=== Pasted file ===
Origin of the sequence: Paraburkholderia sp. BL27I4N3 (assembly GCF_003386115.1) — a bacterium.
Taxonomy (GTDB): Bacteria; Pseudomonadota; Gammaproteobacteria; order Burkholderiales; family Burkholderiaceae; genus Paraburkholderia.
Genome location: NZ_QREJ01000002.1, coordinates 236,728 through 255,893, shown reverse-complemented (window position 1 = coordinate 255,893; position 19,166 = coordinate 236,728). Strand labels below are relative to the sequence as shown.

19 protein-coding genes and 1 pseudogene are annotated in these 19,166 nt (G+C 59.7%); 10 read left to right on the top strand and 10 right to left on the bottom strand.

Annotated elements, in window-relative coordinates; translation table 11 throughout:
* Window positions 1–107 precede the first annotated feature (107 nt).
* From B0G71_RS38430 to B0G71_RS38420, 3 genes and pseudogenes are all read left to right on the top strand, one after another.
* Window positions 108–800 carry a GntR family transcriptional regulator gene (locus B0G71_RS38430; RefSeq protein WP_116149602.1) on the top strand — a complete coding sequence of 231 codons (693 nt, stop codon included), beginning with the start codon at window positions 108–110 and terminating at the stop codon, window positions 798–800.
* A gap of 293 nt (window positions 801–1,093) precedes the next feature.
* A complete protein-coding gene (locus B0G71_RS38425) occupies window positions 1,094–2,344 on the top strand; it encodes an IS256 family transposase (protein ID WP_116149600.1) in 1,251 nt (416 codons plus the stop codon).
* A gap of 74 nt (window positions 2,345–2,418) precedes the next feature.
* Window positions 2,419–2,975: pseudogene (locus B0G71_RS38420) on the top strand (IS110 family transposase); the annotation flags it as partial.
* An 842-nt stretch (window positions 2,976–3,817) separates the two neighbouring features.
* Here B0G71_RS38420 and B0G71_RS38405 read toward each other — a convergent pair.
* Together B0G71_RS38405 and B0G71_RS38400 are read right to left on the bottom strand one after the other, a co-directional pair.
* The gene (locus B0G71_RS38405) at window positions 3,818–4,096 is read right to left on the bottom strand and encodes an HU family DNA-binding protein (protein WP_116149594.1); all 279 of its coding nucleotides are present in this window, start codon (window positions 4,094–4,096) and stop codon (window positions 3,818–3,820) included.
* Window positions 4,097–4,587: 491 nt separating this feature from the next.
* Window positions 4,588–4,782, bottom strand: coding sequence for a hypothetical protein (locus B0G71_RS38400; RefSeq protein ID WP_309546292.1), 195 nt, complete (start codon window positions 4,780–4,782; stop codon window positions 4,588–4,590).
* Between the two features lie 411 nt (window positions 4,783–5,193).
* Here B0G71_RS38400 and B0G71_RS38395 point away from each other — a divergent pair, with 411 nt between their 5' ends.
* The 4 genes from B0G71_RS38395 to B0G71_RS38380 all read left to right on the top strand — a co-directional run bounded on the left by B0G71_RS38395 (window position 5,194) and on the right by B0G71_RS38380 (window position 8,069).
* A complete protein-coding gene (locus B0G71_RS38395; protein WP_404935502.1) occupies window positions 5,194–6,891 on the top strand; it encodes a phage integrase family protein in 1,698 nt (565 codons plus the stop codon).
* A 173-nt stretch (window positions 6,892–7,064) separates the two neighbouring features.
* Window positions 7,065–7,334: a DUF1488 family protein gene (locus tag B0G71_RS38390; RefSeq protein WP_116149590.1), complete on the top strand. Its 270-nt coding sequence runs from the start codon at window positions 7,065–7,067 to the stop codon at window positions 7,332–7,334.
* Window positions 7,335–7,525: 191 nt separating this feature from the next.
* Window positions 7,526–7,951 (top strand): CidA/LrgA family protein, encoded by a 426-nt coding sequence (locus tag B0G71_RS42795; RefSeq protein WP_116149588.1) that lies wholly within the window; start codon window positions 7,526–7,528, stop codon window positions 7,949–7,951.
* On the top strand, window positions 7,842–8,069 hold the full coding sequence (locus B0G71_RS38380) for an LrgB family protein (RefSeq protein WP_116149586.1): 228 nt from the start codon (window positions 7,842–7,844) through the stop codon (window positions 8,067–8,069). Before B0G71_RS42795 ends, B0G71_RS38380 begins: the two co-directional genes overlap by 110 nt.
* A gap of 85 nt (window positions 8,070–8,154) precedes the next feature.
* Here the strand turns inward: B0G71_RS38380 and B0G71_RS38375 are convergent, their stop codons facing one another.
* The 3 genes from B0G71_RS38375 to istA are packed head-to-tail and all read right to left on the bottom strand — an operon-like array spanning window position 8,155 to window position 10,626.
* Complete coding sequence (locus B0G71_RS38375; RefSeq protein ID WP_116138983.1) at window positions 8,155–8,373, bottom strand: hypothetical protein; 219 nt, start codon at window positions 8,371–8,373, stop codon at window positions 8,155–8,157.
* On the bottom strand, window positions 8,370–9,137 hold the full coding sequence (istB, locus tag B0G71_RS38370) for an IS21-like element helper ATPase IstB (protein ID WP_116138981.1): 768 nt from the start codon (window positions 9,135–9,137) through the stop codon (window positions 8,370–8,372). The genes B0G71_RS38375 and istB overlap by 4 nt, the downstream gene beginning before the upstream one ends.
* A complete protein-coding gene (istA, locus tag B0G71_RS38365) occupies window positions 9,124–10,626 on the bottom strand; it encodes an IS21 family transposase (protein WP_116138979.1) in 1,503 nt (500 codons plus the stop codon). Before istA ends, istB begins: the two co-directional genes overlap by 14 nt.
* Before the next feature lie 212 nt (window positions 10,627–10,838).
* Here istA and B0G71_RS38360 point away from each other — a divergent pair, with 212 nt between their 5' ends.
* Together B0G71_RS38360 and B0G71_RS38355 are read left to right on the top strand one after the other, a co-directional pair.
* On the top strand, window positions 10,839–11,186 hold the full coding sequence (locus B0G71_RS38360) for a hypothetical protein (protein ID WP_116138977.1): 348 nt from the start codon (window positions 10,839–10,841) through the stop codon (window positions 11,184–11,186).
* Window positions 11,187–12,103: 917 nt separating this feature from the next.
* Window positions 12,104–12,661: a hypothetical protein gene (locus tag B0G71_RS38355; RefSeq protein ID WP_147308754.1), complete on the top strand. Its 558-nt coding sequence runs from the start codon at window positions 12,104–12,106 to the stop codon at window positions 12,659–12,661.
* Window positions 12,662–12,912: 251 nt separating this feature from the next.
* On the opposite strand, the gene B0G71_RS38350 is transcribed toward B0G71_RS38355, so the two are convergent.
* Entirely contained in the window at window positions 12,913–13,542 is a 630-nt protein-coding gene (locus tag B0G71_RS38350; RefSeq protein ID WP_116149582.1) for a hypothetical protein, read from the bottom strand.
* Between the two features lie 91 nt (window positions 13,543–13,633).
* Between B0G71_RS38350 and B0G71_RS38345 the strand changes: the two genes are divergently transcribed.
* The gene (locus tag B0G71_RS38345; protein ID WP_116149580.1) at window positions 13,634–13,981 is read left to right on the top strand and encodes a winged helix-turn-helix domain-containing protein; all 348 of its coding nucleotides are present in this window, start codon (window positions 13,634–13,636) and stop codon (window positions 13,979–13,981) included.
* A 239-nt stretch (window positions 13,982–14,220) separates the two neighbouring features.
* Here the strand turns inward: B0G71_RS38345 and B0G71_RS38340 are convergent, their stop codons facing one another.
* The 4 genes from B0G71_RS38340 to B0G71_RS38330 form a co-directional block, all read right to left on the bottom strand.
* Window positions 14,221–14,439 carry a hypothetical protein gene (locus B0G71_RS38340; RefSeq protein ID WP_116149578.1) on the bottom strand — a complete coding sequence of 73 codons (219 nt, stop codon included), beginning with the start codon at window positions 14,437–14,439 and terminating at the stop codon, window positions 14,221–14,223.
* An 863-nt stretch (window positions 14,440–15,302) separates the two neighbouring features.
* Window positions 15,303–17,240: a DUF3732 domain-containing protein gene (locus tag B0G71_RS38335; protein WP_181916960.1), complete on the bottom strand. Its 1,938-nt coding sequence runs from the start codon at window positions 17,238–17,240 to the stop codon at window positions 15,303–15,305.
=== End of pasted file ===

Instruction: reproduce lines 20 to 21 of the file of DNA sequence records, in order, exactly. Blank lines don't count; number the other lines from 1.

* Here B0G71_RS38400 and B0G71_RS38395 point away from each other — a divergent pair, with 411 nt between their 5' ends.
* The 4 genes from B0G71_RS38395 to B0G71_RS38380 all read left to right on the top strand — a co-directional run bounded on the left by B0G71_RS38395 (window position 5,194) and on the right by B0G71_RS38380 (window position 8,069).